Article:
Humanitarian Response in Ethiopia

Stories from the Field: Monitoring and Evaluation Coordinator in Ethiopia

When I first received the email from CANADEM about a possible secondment, I was leaving Damascus, Syria having completed close to 2 years in the heat of the war as a Food Security Cluster Coordinator. My first reaction to the email was, ‘no way’. Syria had really taken a toll on me, I was emotionally tired and burnt out from my time there. In those 2 years, I had only seen my family for less than 24 days and I just couldn’t take it anymore. On reading through the details of the secondment, the voices in my head started telling me, “you are a humanitarian worker and your job is not done by many”, and “of course your family needs you but so do these suffering families who struggle to put food on the table every meal time.” However when I noticed Ethiopia as the Duty Country, I just could not resist anymore. I had unfinished business in Ethiopia.

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Having worked for WFP in Ethiopia previously and knowing the challenges there, I always knew I had more that I could bring to the to their operation. In my previous stint in Ethiopia I was based in the field and I was committed to returning if there was a possibility to work in the Country Office in Addis Ababa as I felt I could bring a lot to the operation. The position with CANADEM met my specific skills and was of great interest in terms of my unfinished business. When I boarded the flight to Addis in March 2016, I was a man on a mission.

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The Food Management Improvement Project is a flagship WFP capacity building initiative which aims to build the Government of Ethiopia’s capacity in supply chain management to improve the efficiency in emergency preparedness and response, whilst maintaining accountability and visibility for food aid resources in the supply chain. My position entailed creating a Monitoring and Evaluation (M&E) System, and overall M&E capacity for the Ethiopia National Disaster Risk Management Commission. I was also tasked with operationalizing the M&E System whilst coordinating M&E and Information Management for the Project and the Ethiopian Government.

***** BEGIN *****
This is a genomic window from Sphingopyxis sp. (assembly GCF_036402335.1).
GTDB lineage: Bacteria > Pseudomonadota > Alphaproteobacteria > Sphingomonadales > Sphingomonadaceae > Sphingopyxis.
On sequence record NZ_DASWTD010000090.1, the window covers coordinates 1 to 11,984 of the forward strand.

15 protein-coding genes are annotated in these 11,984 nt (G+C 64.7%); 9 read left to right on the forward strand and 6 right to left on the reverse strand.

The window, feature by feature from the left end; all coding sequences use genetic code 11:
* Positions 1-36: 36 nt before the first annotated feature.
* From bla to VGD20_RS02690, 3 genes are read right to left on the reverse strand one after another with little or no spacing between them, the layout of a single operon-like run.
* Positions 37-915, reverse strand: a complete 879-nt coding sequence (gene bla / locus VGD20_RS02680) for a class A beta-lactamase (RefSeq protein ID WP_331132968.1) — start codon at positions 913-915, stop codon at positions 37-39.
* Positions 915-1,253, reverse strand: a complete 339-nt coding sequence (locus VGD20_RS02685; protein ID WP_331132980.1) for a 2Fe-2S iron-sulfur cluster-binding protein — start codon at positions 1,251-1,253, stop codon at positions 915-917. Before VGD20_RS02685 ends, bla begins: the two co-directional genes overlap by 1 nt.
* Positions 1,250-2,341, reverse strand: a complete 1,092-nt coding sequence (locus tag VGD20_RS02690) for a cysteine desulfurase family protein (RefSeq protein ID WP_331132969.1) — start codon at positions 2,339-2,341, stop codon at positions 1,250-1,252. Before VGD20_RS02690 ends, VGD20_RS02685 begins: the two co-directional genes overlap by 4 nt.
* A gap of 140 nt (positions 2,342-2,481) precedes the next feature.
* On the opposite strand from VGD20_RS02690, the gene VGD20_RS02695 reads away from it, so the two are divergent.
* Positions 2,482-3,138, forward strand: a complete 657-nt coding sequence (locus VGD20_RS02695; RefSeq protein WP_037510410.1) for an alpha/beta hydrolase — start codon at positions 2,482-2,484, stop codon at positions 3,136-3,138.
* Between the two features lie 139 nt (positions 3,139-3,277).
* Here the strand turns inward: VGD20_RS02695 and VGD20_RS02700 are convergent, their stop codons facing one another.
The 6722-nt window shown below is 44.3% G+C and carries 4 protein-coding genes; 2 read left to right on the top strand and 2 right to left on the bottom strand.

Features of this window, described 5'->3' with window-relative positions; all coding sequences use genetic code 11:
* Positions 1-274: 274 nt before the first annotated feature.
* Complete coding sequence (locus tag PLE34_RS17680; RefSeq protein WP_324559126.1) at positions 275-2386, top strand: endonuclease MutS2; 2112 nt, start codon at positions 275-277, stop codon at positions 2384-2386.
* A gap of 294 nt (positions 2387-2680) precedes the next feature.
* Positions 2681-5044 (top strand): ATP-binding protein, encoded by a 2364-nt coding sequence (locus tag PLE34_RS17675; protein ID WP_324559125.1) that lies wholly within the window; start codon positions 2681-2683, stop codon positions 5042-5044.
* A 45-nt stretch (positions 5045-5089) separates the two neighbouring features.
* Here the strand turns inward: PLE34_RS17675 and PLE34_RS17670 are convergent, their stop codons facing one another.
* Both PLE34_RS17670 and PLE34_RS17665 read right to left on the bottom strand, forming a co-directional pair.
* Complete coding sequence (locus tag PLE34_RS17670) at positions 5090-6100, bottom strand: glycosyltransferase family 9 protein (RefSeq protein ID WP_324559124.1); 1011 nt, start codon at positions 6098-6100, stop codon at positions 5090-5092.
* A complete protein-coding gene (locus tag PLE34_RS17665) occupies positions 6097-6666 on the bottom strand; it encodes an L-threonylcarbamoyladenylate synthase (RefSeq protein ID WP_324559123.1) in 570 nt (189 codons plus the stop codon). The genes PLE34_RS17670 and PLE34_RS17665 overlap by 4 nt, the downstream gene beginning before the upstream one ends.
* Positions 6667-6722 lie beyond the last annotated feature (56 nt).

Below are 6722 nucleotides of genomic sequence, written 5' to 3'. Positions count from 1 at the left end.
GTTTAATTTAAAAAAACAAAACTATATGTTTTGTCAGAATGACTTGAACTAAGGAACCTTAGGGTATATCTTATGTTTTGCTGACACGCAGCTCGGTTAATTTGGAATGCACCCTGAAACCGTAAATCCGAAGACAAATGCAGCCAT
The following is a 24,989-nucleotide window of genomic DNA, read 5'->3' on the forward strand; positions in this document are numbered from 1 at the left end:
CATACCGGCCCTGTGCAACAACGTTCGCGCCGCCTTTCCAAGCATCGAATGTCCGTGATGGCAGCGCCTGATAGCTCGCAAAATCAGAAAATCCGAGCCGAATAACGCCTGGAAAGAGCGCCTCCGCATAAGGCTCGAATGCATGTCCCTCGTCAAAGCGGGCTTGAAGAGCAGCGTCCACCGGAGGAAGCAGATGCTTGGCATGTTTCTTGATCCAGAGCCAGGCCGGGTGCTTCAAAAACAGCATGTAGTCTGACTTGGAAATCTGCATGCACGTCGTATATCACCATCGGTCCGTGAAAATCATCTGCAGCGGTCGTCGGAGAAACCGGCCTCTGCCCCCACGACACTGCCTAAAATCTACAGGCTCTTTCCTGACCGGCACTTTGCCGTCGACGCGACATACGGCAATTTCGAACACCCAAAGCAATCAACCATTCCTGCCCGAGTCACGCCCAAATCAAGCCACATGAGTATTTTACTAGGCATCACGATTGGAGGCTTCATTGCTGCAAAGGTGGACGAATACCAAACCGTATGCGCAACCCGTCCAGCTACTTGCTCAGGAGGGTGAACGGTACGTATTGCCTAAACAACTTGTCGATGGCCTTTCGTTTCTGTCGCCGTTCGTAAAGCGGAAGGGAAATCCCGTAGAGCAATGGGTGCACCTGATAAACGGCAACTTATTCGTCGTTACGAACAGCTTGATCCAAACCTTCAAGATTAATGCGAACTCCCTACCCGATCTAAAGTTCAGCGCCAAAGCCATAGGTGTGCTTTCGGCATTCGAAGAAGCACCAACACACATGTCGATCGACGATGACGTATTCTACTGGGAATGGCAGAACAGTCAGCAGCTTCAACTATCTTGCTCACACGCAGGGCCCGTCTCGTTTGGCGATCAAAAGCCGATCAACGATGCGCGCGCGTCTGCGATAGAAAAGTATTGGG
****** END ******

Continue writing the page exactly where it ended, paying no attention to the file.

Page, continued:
What makes the job of a CANADEM expert interesting is you are expected to hit the road running literary. In my first few days on the job, WFP and the Government tasked me to devise a way to quickly collect and analyze food aid data across the supply chain to develop a better understanding of the bottlenecks affecting the efficiency of the humanitarian response.

In a few days I had set up several teleconference meetings with WFP Field Offices and within a week, we had set up a remote telephone based monitoring system to collect information from the various districts.  Within a few weeks, the Logistic Cluster was activated in Ethiopia and our project team was heavily involved in the setting up of the cluster mechanism. I was also heavily involved in the Logistics Capacity Assessments that helped to define the interventions of the Cluster in Ethiopia. As the cluster was fully operational, the remote monitoring system that I helped to set up became a key component of the tools to determine the impact of the Cluster capacity investments over the coming months. Working with the Cluster, we refined and customized the system to be able to collect information on dates of dispatches, dates of confirmed deliveries, as well as start and end dates of distributions. This information helps WFP and other Cluster partners, including USAID funded NGOs and the Government National Disaster Risk Management Commission (NDRMC), to optimize their supply chain systems to be able to move food from warehouses to beneficiaries within a 4-week cycle. This is the standard cycle as beneficiary rations for relief food aid are meant to save lives and is intended to last only 4 weeks.

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Within the 5 months I have been in this role I am happy as I am contributing to what I have always wanted to contribute to the Ethiopian operation, including helping the WFP, the Ethiopian Government and partners to improve efficiencies and develop reporting systems that can be comparable with WFP operations across the world.

CANADEM has helped me to settle in the position with tremendous support. The Ethiopia operation is immense, with over 10.2 million under relief food and close to 5 million people receiving safety net assistance. It is a country of amazing opportunities but also faces a multitude of challenges as it is prone to natural hazards, like the current El Nino that affect communities’ capacity to be resilient. I hope my contribution to the Food Management Improvement Plan (FMIP) project will come to fruition as assist in improving overall capacity. I am proud to be part of the CANADEM Global pool of Associates that has led me to this opportunity.

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